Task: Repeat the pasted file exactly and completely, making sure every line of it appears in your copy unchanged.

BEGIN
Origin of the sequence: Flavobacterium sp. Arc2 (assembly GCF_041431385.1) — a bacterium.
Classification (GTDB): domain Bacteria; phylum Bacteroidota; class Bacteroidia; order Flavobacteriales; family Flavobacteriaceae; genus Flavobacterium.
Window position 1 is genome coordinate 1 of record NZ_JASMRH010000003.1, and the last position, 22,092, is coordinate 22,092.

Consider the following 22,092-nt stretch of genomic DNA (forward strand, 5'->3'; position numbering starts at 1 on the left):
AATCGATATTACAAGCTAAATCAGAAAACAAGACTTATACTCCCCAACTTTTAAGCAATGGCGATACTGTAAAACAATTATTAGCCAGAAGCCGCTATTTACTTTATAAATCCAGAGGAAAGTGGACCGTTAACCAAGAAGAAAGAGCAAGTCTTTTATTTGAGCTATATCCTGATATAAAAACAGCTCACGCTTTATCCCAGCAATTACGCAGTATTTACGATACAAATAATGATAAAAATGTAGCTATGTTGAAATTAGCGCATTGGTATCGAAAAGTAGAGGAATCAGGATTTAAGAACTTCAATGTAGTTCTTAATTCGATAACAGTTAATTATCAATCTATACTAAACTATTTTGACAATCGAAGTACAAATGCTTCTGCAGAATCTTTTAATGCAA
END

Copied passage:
Origin of the sequence: Flavobacterium sp. Arc2 (assembly GCF_041431385.1) — a bacterium.
Classification (GTDB): domain Bacteria; phylum Bacteroidota; class Bacteroidia; order Flavobacteriales; family Flavobacteriaceae; genus Flavobacterium.
Window position 1 is genome coordinate 1 of record NZ_JASMRH010000003.1, and the last position, 22,092, is coordinate 22,092.

Consider the following 22,092-nt stretch of genomic DNA (forward strand, 5'->3'; position numbering starts at 1 on the left):
AATCGATATTACAAGCTAAATCAGAAAACAAGACTTATACTCCCCAACTTTTAAGCAATGGCGATACTGTAAAACAATTATTAGCCAGAAGCCGCTATTTACTTTATAAATCCAGAGGAAAGTGGACCGTTAACCAAGAAGAAAGAGCAAGTCTTTTATTTGAGCTATATCCTGATATAAAAACAGCTCACGCTTTATCCCAGCAATTACGCAGTATTTACGATACAAATAATGATAAAAATGTAGCTATGTTGAAATTAGCGCATTGGTATCGAAAAGTAGAGGAATCAGGATTTAAGAACTTCAATGTAGTTCTTAATTCGATAACAGTTAATTATCAATCTATACTAAACTATTTTGACAATCGAAGTACAAATGCTTCTGCAGAATCTTTTAATGCAA